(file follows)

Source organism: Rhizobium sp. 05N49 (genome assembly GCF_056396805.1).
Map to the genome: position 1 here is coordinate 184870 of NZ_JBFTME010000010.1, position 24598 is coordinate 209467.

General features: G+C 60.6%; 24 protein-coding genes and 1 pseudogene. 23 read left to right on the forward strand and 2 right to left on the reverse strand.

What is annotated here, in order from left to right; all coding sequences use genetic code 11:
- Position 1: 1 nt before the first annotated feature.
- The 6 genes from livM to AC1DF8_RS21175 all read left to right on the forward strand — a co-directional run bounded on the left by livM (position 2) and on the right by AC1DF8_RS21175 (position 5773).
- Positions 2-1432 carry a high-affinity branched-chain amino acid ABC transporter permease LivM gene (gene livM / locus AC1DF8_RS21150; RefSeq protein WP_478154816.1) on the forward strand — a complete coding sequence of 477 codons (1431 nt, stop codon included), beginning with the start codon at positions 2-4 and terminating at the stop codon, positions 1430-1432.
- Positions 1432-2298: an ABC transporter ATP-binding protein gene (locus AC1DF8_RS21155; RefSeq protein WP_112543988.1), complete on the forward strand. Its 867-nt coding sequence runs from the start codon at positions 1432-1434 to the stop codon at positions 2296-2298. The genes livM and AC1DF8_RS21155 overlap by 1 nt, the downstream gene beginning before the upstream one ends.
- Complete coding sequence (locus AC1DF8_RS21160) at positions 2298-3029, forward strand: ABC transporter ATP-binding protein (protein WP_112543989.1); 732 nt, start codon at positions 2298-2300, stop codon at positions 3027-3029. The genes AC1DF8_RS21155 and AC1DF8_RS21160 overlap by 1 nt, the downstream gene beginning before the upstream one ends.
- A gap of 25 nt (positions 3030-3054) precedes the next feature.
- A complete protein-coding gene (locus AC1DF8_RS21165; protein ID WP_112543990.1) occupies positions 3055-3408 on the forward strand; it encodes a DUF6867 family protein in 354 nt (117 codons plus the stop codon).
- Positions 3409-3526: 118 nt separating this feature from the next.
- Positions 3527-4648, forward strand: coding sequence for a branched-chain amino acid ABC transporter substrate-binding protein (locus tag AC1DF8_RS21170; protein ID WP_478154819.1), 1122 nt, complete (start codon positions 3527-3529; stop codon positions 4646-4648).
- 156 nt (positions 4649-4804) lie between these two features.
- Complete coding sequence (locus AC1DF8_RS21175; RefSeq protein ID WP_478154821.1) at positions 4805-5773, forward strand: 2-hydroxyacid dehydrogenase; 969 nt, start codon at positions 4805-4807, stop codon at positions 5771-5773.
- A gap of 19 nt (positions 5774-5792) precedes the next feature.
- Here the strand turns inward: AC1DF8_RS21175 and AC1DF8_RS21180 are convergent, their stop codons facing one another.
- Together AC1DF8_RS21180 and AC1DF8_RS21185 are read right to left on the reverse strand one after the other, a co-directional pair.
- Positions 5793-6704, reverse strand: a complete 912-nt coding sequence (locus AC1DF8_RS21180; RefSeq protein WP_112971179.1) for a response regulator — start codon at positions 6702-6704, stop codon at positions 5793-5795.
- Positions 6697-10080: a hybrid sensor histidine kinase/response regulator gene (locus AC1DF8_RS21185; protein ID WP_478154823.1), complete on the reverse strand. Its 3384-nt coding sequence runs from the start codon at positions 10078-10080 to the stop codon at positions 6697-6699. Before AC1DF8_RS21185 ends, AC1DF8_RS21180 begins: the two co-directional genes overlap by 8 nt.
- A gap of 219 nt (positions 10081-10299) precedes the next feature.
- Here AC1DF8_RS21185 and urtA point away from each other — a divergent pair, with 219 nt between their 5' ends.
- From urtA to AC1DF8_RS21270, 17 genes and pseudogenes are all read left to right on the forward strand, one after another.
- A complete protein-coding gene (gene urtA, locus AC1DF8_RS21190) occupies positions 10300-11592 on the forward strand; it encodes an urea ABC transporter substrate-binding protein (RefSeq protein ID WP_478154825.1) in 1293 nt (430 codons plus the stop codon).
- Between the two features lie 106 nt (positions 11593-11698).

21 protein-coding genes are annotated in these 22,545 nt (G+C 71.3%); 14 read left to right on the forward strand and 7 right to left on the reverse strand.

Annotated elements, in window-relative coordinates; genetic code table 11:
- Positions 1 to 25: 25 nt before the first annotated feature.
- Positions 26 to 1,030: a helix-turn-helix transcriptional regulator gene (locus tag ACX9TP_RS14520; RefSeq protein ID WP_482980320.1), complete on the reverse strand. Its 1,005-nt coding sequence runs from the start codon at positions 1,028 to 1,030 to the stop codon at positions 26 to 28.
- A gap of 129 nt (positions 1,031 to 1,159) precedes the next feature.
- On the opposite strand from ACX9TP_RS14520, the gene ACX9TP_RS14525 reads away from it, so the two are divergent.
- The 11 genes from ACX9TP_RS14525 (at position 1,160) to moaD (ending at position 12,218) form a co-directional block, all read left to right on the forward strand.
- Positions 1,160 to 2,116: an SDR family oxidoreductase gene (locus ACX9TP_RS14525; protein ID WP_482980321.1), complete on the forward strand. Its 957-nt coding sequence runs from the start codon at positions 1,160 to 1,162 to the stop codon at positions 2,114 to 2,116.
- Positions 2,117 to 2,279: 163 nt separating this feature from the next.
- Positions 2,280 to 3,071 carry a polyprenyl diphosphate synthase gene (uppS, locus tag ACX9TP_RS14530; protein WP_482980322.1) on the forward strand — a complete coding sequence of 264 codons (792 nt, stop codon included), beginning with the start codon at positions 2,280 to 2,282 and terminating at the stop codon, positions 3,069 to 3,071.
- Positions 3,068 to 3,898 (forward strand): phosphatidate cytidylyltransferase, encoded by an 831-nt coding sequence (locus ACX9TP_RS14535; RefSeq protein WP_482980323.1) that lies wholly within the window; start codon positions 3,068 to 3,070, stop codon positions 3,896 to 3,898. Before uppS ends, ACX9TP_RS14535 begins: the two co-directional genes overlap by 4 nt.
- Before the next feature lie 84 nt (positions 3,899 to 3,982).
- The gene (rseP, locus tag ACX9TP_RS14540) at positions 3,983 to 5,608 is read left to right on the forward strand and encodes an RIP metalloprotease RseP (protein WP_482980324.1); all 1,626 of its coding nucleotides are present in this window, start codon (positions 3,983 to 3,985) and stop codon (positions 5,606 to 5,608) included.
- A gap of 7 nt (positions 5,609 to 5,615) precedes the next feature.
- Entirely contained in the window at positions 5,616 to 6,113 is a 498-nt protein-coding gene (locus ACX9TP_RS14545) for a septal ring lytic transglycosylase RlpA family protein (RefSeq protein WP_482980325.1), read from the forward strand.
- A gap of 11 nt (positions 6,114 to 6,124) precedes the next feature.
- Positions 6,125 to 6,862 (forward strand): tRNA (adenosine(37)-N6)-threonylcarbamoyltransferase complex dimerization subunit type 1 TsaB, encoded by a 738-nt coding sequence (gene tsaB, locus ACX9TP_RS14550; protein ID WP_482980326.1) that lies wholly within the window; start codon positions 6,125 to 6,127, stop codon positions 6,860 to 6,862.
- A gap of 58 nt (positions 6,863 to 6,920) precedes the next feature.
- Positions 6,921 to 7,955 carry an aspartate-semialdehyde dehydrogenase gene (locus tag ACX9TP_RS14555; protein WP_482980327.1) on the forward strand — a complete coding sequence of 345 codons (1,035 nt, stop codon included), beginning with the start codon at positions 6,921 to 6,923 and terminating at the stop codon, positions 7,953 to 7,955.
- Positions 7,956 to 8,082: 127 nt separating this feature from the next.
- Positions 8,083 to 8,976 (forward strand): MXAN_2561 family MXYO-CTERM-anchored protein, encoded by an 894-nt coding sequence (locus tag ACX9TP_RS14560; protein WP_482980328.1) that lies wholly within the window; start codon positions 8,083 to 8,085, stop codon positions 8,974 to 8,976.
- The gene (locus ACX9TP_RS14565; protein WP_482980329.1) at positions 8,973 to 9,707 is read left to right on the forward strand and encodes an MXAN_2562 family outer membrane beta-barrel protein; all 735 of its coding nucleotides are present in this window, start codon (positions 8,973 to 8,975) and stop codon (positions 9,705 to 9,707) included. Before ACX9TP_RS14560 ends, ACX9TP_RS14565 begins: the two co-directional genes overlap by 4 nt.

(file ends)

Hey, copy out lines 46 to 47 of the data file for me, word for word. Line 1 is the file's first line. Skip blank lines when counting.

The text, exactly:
- Positions 8,083 to 8,976 (forward strand): MXAN_2561 family MXYO-CTERM-anchored protein, encoded by an 894-nt coding sequence (locus tag ACX9TP_RS14560; protein WP_482980328.1) that lies wholly within the window; start codon positions 8,083 to 8,085, stop codon positions 8,974 to 8,976.
- The gene (locus ACX9TP_RS14565; protein WP_482980329.1) at positions 8,973 to 9,707 is read left to right on the forward strand and encodes an MXAN_2562 family outer membrane beta-barrel protein; all 735 of its coding nucleotides are present in this window, start codon (positions 8,973 to 8,975) and stop codon (positions 9,705 to 9,707) included. Before ACX9TP_RS14560 ends, ACX9TP_RS14565 begins: the two co-directional genes overlap by 4 nt.